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The effect of feeding microalgae on rumen fermentation, milk and cheese fatty acid profile and fertility in dairy cows

Till, B.E. (2018) The effect of feeding microalgae on rumen fermentation, milk and cheese fatty acid profile and fertility in dairy cows. Doctoral thesis, Harper Adams University.

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Abstract

The objectives of this thesis were to determine the effects of Algae (ALG), a supplement high in docosahexaenoic acid (DHA), on the biohydrogenation rate of DHA in vitro, and the effect feeding ALG to dairy cows had on milk FA profile and indicators of fertility. The first study was conducted in vitro to determine the effect of different inclusion levels of ALG or fish oil (FO) on the biohydrogenation of DHA. Results showed that DHA was extensively biohydrogenated at all time-points but was lower at the higher inclusion levels of ALG. The first cow study investigated the effect of rate of inclusion of ALG (0, 50, 100 or 150 g/ALG per cow/d) on milk and cheese FA profile, and cheese taste. The results demonstrated differences (P < 0.05) in milk fat yield, diet digestibility and milk and cheese FA profiles, but no difference (P > 0.05) in DM intake, milk yield, or cheese yield. A number of cheese taste attributes were affected. Milk and cheese DHA content were increased by 0.29 g/100 g. The second cow study determined the effect of long-term feeding of ALG on milk FA profile, and indicators of fertility. Cows were fed 100 g/ALG per day from 3 weeks post calving for 14 weeks. Results showed no differences (P > 0.05) in DM intake, milk yield or milk fat yield, but there were differences (P < 0.05) in the milk FA profiles and milk progesterone levels, with milk DHA content increasing in the ALG fed cows from week 2 of study onwards, and peaking at week 14 at 0.38 g/100 g. Plasma concentrations of the prostaglandin F2α metabolite were not significantly (P = 0.126) lower in ALG fed cows who had improved overall conception rates (55.6 % v.48 %). It was concluded from these experiments that supplementation of 100 g/ALG per cow/d is the most appropriate inclusion level to increase milk DHA content, avoiding rumen adaptation and negative effects on animal performance.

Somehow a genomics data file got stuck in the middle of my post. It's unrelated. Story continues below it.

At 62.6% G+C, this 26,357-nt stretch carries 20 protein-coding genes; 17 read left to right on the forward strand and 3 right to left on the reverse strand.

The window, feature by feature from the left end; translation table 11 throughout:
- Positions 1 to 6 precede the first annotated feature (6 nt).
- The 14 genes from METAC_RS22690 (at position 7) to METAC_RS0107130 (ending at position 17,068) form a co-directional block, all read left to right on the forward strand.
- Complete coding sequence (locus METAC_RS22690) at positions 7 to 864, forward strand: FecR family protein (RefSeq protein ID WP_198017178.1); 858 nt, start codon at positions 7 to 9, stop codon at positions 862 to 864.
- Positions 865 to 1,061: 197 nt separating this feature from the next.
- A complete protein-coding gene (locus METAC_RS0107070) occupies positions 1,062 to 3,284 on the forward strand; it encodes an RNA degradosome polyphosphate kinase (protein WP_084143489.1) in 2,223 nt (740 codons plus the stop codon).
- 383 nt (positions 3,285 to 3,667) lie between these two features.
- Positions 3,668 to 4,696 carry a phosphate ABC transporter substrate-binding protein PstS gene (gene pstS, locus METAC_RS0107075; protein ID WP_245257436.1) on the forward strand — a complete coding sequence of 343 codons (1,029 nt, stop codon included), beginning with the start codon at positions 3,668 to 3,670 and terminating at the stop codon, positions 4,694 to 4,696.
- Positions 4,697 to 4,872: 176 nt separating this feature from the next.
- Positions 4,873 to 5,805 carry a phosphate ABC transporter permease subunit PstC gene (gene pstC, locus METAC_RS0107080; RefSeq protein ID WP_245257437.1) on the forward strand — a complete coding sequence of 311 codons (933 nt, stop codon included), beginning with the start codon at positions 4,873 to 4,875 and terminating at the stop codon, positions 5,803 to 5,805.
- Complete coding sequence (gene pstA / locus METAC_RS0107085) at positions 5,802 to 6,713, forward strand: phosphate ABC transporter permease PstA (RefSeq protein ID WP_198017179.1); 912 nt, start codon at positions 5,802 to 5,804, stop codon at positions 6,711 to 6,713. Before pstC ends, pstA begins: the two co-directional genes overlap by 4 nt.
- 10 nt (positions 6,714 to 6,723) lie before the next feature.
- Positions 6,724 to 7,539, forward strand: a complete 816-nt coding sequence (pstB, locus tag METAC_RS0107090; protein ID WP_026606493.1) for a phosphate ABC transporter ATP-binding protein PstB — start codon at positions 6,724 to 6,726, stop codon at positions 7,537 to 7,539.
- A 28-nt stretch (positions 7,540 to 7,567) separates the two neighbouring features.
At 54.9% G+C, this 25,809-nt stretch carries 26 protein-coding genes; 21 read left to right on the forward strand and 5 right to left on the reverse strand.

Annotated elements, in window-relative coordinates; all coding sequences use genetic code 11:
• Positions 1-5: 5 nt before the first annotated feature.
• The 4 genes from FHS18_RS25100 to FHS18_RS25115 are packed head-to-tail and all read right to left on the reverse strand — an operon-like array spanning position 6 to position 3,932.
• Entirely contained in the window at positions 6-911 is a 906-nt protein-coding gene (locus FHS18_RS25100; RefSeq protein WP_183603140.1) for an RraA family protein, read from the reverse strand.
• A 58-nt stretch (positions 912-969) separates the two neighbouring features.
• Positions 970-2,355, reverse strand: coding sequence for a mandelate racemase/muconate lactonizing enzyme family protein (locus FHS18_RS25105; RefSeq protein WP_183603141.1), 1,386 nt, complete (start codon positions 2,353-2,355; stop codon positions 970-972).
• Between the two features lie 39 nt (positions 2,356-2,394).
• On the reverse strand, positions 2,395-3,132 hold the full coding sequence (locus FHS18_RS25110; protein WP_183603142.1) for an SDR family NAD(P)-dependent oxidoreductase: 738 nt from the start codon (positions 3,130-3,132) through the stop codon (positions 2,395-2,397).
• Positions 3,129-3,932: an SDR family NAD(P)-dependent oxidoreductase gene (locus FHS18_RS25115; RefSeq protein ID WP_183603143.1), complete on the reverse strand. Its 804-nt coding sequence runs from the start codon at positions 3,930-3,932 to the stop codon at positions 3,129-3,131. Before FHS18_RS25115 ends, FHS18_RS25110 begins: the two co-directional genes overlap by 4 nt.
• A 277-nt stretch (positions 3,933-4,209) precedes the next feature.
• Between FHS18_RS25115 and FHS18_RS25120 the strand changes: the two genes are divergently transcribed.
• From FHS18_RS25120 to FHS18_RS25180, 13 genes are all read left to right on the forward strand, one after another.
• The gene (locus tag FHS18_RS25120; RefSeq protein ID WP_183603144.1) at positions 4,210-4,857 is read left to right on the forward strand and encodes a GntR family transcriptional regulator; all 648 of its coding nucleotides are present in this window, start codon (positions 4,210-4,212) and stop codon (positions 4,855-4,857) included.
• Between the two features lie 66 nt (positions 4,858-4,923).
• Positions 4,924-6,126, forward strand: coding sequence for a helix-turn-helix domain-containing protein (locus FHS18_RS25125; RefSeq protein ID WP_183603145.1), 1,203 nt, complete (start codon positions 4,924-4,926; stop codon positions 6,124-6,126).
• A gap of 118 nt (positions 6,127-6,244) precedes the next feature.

Item Type: Thesis (Doctoral)
Divisions: Animal Production, Welfare and Veterinary Sciences
Depositing User: Ms Kath Osborn
Date Deposited: 06 Feb 2019 16:42
Last Modified: 06 Feb 2019 16:42
URI: http://hau.collections.crest.ac.uk/id/eprint/17370

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